Essays: Princely postures |
[Invisible line of text as temporary way to expand content column justified text width to hit margins on most viewports, simply for improved display stability in the interval between column creation and loading]

Princely postures

BACK from the USSR with renewed faith in the British way of life, I was eager to see how Prince Charles would handle The Queen’s Silver Jubilee Appeal (all channels). He did very well.

There is nothing like Prince Charles on Russian television, which consists mainly of women announcers introducing one another. Prince Charles would have been recognised long ago as the most telegenic front-man in the world today, if it had not been for his Ear Problem. But familiarity is by now turning his Ear Problem into in asset, to go along with the other assets he already possesses in such abundance. Foremost among these, I need hardly point out, is his voice. He sounds as silky as Desmond Wilcox and as resonant as Ludovic Kennedy. A voice like that can talk you into anything.

Then there are his contacts. ‘So I asked my mother what she would like us to do.’ One of the things his mother would like us to do, it transpired, is help handicapped children. A worthy aim, but how to accomplish it? ‘My sister, Princess Anne, is Patron of the organisation.’ It isn’t what you know, it’s who you know, that matters.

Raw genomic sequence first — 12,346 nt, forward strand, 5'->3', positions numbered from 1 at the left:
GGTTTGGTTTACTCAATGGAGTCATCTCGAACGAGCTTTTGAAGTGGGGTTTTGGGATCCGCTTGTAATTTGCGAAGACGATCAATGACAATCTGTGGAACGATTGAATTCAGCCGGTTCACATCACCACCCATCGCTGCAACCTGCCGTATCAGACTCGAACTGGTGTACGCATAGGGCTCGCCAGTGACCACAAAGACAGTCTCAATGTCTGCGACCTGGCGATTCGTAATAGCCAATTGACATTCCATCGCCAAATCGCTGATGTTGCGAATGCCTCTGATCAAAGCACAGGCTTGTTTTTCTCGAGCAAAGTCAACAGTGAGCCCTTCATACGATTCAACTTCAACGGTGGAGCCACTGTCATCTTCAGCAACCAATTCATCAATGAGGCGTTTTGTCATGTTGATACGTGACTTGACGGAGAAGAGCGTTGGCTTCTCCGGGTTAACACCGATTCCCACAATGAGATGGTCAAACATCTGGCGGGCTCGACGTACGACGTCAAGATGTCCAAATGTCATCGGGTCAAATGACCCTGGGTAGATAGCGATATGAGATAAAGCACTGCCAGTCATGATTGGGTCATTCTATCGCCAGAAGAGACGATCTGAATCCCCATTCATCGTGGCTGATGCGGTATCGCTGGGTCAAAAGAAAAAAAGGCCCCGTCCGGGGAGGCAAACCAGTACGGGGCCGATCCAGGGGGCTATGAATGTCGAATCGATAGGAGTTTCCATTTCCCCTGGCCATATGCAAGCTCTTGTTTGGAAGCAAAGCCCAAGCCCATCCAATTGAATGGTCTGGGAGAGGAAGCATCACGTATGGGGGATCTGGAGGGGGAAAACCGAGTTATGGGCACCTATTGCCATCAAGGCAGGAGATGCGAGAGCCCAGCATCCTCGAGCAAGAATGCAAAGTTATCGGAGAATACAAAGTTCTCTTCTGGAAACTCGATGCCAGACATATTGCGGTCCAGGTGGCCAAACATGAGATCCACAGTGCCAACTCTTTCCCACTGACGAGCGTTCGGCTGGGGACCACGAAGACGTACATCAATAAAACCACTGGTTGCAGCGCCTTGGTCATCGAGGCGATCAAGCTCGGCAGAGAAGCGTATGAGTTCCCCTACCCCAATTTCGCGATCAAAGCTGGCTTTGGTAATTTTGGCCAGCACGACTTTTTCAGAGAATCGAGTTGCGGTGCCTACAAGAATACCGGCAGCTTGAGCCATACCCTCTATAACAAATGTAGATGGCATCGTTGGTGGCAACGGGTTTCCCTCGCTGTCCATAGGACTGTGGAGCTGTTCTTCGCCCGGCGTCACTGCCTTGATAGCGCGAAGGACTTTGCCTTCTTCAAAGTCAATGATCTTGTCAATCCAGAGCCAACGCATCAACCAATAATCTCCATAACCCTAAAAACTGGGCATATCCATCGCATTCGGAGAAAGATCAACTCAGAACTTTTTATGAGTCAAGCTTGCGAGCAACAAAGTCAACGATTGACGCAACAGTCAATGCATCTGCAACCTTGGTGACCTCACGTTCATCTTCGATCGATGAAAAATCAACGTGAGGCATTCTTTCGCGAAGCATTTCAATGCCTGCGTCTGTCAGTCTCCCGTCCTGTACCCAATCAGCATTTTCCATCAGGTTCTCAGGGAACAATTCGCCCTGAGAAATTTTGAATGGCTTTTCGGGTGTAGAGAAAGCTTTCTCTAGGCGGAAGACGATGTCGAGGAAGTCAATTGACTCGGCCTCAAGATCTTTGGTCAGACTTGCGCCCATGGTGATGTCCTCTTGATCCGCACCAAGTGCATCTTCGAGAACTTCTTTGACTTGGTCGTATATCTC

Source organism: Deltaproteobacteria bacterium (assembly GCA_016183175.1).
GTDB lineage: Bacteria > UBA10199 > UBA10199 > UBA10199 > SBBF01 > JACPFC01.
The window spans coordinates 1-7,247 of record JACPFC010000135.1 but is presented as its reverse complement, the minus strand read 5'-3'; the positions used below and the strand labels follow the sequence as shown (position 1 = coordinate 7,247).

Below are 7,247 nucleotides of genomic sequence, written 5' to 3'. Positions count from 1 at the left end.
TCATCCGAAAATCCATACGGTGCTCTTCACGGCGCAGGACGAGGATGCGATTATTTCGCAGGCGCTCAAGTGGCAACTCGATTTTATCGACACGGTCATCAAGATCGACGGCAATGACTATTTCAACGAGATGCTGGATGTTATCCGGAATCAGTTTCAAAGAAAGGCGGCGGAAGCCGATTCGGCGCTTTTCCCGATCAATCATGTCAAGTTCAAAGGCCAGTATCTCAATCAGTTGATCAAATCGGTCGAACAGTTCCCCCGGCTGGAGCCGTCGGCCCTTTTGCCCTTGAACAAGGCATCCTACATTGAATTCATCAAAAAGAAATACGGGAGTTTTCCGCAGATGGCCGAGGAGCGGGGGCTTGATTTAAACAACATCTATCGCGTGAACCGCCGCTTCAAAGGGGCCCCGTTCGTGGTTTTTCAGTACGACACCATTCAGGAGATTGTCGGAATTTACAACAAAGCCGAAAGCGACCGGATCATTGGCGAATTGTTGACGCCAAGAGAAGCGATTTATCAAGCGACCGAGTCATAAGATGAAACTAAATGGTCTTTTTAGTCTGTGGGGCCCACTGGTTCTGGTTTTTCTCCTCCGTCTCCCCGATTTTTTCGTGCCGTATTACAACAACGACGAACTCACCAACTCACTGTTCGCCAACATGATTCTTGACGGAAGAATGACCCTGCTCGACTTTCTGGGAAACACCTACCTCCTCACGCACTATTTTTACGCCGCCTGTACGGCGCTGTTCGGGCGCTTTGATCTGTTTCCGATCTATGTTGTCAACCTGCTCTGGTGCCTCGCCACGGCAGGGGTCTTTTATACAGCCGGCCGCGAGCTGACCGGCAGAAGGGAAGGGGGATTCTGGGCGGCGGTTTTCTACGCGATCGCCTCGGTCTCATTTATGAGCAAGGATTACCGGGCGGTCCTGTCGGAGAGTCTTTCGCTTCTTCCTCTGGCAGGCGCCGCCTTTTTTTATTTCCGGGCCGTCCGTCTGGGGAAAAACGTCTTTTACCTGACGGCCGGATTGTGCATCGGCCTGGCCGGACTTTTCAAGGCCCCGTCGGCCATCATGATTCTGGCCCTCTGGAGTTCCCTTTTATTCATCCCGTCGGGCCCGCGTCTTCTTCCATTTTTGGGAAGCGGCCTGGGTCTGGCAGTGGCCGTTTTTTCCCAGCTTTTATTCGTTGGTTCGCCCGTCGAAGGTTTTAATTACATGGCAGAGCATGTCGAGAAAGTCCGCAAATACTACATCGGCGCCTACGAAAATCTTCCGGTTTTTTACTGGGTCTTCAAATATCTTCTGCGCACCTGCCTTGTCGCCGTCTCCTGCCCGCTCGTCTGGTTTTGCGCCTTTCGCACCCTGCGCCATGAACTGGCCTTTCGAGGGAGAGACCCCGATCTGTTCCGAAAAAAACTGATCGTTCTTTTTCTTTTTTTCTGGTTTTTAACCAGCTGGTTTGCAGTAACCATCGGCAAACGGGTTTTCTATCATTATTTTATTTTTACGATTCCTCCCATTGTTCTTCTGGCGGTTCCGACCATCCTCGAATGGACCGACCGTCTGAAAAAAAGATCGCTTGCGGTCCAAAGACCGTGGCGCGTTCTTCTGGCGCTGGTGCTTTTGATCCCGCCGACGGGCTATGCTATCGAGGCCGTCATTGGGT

In the course of a gruelling 20-minute format, Prince Charles showed an increasingly versatile command of posture. At the beginning he stood behind a chair. Later on he stood beside the chair. As a climax he sat in the chair. It was in this final relaxed attitude that he delivered his peroration. ‘We now come to the most important point in this gigantic operation. How can you help the Appeal?’ Answering his own question, he advised us to send our money directly to him. He can be reached at PO Box 977, Buckingham Palace, London SW1P 1AA

The response should be enormous. The only department in which his performance could be faulted was his choice of gestures. He keeps moving his hands about three feet apart and then bringing them together again. Either he is describing a salmon that got away, or he is setting up in competition with Joseph Cooper and his silent piano. Prince Charles and his invisible concertina!